But not all voices are heard. Some are marginalised and silenced. For too long, conservation has been seen through the Western lens. Indigenous people and people of colour are often disproportionality affected by the effects of climate change and biodiversity loss, and yet their voices are seldom heard. In some countries, many face imprisonment and threat to life if they challenge governments, corporations and groups intent on environmental destruction. Conservationist and youth activist Mya-Rose Craig has curated stories from young activists around the world. Her recent book, We Have a Dream amplifies the voices of indigenous people and people of colour. Craig says: ‘I believe that to protect the environment is to leverage the input and contribution of as many people as possible.’
Collective voices give us all courage. We have seen the huge effect Greta Thunberg has had to inspire and empower others.
Sometimes, we can feel overwhelmed by the tasks ahead of us. Linda Newbery’s book This Book Is Cruelty Free explores ethical debates on animal cruelty and environmental justice. In a non-judgemental way, Newbery shows how we can use bigger platforms to campaign and speak truth to power, but we can also all undertake smaller everyday actions to make a real difference to bring about change.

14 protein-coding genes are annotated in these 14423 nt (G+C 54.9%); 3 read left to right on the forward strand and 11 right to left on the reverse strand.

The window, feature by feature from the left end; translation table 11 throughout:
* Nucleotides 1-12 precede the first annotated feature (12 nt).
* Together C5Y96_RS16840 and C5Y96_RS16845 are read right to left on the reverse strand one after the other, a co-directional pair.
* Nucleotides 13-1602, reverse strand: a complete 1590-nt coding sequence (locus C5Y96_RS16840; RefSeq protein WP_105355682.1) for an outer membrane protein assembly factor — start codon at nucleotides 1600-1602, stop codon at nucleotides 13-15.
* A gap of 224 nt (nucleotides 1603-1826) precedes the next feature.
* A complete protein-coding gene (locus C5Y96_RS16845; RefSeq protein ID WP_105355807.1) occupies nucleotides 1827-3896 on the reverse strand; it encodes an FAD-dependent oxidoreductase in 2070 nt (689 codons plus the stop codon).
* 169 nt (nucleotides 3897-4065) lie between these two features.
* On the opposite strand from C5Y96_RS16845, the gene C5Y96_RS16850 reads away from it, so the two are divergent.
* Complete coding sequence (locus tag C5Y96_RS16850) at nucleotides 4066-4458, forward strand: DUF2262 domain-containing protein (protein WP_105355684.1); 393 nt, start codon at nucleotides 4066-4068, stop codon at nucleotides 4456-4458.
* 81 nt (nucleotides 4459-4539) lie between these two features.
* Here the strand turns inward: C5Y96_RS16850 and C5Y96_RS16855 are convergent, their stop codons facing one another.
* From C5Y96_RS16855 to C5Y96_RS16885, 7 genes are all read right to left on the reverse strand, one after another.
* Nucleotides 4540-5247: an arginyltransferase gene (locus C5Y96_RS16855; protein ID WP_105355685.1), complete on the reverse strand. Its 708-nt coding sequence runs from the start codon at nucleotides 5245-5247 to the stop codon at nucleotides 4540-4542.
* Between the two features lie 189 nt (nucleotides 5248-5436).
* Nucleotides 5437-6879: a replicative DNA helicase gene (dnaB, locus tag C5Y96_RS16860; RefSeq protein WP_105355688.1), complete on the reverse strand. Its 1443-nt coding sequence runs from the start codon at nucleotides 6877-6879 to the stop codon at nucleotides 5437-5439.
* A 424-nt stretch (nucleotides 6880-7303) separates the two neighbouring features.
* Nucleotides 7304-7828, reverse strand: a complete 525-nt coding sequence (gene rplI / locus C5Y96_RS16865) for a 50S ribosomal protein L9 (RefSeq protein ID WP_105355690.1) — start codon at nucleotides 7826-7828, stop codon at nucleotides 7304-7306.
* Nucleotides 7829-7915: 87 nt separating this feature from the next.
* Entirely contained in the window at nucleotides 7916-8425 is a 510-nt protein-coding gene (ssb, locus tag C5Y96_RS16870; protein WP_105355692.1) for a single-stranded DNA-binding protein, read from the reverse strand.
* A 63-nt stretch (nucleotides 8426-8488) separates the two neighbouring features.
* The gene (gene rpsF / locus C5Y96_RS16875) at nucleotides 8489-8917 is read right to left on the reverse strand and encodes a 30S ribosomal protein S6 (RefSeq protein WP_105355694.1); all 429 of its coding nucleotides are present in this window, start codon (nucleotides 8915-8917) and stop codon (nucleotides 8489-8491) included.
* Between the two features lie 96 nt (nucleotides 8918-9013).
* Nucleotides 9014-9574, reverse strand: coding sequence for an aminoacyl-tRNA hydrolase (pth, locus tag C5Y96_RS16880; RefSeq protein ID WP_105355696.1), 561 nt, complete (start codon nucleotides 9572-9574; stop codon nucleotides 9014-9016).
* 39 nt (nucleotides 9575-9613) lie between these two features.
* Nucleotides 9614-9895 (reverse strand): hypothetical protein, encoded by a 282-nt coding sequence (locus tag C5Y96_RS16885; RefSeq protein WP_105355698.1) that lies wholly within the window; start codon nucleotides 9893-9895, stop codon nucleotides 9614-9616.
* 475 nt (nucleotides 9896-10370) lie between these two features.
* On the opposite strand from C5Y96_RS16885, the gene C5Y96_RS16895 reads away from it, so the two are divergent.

5. Taking Action – bringing about change
Empowerment is the precursor of change. Stories have the ability to show how change can happen. In the picture book Clean Up!, written by Nathan Byron and illustrated by Dapo Adeola, we meet Rocket who is dismayed to find a turtle tangled in plastic on the beach. She is horrified that no one else seems to see the litter everywhere, but through the story she raises awareness and encourages others to join her and take action to clean up the beach. In doing so, she brings a community together. The story has the ability to inspire readers to start their own beach clean.
Sometimes books plant the seeds of change. The Promise, written by Nicola Davies and illustrated by Laura Carlin, sees the rewilding of cities not only for biodiversity but also for mental health and community. Davies’ lyrical text makes us yearn for urban trees. ‘Green spread through the city like a song, breathing to the sky, drawing down rain like a blessing.’ The Promise has initiated the planting of trees across schools and cities. It’s part of a green uprising.
There will be wolves
We are in a biodiversity and climate crisis and we must bring about urgent change.